to Boston Bar, north of Hope) he had already methis future wife (Lucia) in North Vancouver. He saysthat because of her, he returned to North Vancouverwhere he was promoted to Corporal in charge of theyouth division.Fortunately, Lucia shares her husbands taste for

    adventure so once married, Cpl. Arreaga asked foranother transfer to a small community.In a small community, policing is all about being

    connected with people, sometimes that means youare connected with them at the hardest possibletimes, but I hope to connect with people beforesomething happens, says Arreaga. That tends tomake things a little easier when theres an emergency.

    Bowen Island welcomesnew RCMP corporal

    Corporal Paulo Arreaga with his wife Lucia and daughter Maya.Meribeth Deen, photo

    MERIBETH DEENE D I T O R

    With summer just around the cor-ner many Bowen businesses are onthe hunt for new employees. Whilemany restaurant owners say they arejust getting ready for the busy-seasonand willing to wait until universityand high school students wrap up theschool years, other businesses are find-ing themselves more pressed for time.Oydis Nickle is looking for staff

    both at the Union Steamship Marinaand at Doc Morgans. Since posting onFacebook about Docs re-opening andneed for staff about two weeks ago,Nickle says that shes found a chef anda few line-cooks, but still needs muchmore staff.I think our timing was good in

    terms of getting word out that werelooking for people, says Nickle.Responses to our posting have sloweddown, but Im sure when studentsstart to look for work in a few weekstime they will pick up again. As forthe marina jobs, were looking for twopeople, and Im confident well be ableto fill those positions.Cline Boyer at Caf Rustique

    recently advertised for a dishwasher,and says she has not found someone tofill the position yet, but is not worried.You do have to start preparing for

    summer ahead of time, you cant waituntil the end of May to start look-ing for people, she says. Usually, it isnot a problem to get students to workentry-level positions. Finding quali-fied and experienced staff, thats wherethe real challenge is. Were fortunate tohave those positions covered.Shika restaurant on the Pier is plan-

    ning to re-open in May.Owner Mitsumi Kawai says she is

    actively looking for cooks and counter

    servers to join her team.Id say our needs are on the urgent

    side of things, says Kawai. So far Iveheard mostly from high school stu-dents - which doesnt really help mefind someone who can work full-timeas a cook starting in May.Landscaping businesses are even

    more hard-pressed to find labour.We need to people to work now,

    says Rosie Montgomery with HomeFarm Gardens.Montgomery says that with a start-

    ing wage of $15 an hour, she is prettysure the pay for landscaping is betteron Bowen than in the city, but shesfound it increasingly challenging tofind employees over the past few years.Im not sure what the reason for it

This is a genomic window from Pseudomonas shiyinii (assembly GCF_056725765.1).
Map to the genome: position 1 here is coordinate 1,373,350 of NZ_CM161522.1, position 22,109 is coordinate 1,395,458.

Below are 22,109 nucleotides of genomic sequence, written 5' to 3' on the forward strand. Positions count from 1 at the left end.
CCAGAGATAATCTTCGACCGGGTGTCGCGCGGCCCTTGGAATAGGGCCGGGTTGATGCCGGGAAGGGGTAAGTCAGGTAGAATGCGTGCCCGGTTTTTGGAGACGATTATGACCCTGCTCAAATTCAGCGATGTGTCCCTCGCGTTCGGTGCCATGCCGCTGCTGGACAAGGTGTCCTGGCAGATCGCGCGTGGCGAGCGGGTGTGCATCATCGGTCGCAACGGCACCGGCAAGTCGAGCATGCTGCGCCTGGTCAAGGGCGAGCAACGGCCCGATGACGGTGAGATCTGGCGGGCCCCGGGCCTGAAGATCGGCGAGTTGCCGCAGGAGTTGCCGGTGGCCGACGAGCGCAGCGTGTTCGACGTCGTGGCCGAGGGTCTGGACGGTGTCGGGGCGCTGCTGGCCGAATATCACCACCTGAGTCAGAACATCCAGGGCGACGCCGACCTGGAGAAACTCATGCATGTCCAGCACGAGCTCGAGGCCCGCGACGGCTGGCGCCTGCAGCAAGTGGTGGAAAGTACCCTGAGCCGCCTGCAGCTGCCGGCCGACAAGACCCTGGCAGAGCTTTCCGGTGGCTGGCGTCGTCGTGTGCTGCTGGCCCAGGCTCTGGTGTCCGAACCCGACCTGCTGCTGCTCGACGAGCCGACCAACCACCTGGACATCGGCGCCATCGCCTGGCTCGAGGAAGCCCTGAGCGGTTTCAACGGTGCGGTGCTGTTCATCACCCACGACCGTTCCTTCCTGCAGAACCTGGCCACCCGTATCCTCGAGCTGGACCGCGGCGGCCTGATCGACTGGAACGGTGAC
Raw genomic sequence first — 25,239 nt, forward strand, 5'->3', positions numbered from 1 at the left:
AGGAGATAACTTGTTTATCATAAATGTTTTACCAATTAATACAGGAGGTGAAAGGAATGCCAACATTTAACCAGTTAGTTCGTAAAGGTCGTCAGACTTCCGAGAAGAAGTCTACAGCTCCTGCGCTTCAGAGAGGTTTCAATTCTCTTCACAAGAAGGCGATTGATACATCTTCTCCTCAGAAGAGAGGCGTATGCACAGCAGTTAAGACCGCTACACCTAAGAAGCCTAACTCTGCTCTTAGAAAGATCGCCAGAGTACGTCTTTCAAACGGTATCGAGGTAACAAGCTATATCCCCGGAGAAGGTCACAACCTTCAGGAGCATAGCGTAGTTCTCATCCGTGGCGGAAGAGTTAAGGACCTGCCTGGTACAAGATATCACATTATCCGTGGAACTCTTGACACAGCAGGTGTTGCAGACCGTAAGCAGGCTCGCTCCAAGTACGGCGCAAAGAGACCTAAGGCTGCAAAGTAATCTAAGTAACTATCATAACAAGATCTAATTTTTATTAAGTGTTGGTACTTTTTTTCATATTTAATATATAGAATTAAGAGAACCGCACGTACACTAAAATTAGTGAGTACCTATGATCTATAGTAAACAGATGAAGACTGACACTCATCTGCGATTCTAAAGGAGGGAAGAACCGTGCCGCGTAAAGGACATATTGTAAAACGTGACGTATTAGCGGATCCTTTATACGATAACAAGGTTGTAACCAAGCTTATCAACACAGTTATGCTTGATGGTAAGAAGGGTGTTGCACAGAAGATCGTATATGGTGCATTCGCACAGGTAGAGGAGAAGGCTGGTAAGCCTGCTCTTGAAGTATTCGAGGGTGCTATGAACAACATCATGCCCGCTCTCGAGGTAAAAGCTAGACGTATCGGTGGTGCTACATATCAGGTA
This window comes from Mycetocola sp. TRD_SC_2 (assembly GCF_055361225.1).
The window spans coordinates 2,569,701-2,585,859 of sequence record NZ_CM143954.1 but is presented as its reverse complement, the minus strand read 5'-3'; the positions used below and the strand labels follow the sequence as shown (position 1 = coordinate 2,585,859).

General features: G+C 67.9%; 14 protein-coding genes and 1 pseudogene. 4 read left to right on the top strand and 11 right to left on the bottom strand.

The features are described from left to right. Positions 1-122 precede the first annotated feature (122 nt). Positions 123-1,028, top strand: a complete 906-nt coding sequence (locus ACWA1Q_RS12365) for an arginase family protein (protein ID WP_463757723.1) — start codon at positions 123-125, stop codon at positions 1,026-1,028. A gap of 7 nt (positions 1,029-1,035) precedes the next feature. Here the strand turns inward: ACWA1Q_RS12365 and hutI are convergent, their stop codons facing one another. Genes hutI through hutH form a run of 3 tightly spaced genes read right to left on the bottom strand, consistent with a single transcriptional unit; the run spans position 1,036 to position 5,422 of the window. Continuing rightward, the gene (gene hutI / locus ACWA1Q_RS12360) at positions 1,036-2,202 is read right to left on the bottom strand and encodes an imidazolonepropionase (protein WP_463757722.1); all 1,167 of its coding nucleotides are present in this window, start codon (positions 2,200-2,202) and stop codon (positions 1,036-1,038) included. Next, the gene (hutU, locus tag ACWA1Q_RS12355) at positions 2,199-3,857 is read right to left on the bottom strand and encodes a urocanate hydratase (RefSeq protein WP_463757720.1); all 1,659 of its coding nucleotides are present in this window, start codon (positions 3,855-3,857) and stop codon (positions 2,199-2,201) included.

is, says Montgomery. I increasinglysee young people are living with theirparents out of economic necessity,so I dont think its a housing issue.That said, we might be hiring some-one we met at a conference in NewWestminster, and part of the reasonthat is feasible is because we can pro-vide housing at the farm [Endswell].Jen McIntyre, owner of Island Girls

    Garden and Design says that she wouldlike to hire two full-time employees,and one part time employee, but hasbeen so busy working herself she hasnthad time to advertise.Im relying on word of mouth at

    this point, says McIntyre. Spring ismy really busy time, so university stu-dents dont really work for me. Also,you have to train them then they leaveat the end of the summer. I did hirestudents last summer, but it just doesntseem like they really need to work. Ineed someone with some maturity. Ipay $15 an hour to start, and will goas high as $20 but it is really hard tofind the right people.

    Help wanted on Bowen Island

    Mayors express lack of confidence in the NEB process relating to Kinder Morgans Trans Mountain proposalfrom PAGE 1

    The letter from the mayors also questionswhether the NEB panel is independent fromthe oil industry proponents. It criticizes theprocess for the fact that the evidence present-ed never ends up being cross-examined, andalso states that the proponent has failed toanswer a majority of questions submitted bymunicipalities and other intervenors.Ultimately, the mayors ask for the current

    NEB process to be put on hold and for a newone, created in consultation with local govern-ment, First Nations, and citizens, to replace it.No one at the NEB was available for com-

    ment on the Mayors statements, but in a let-ter to the Burnaby NOW, NEB spokespersonTara O Donovan said the board is commit-ted to a thorough and fair environmentalassessment and regulatory review of the TransMountain Expansion project.Our process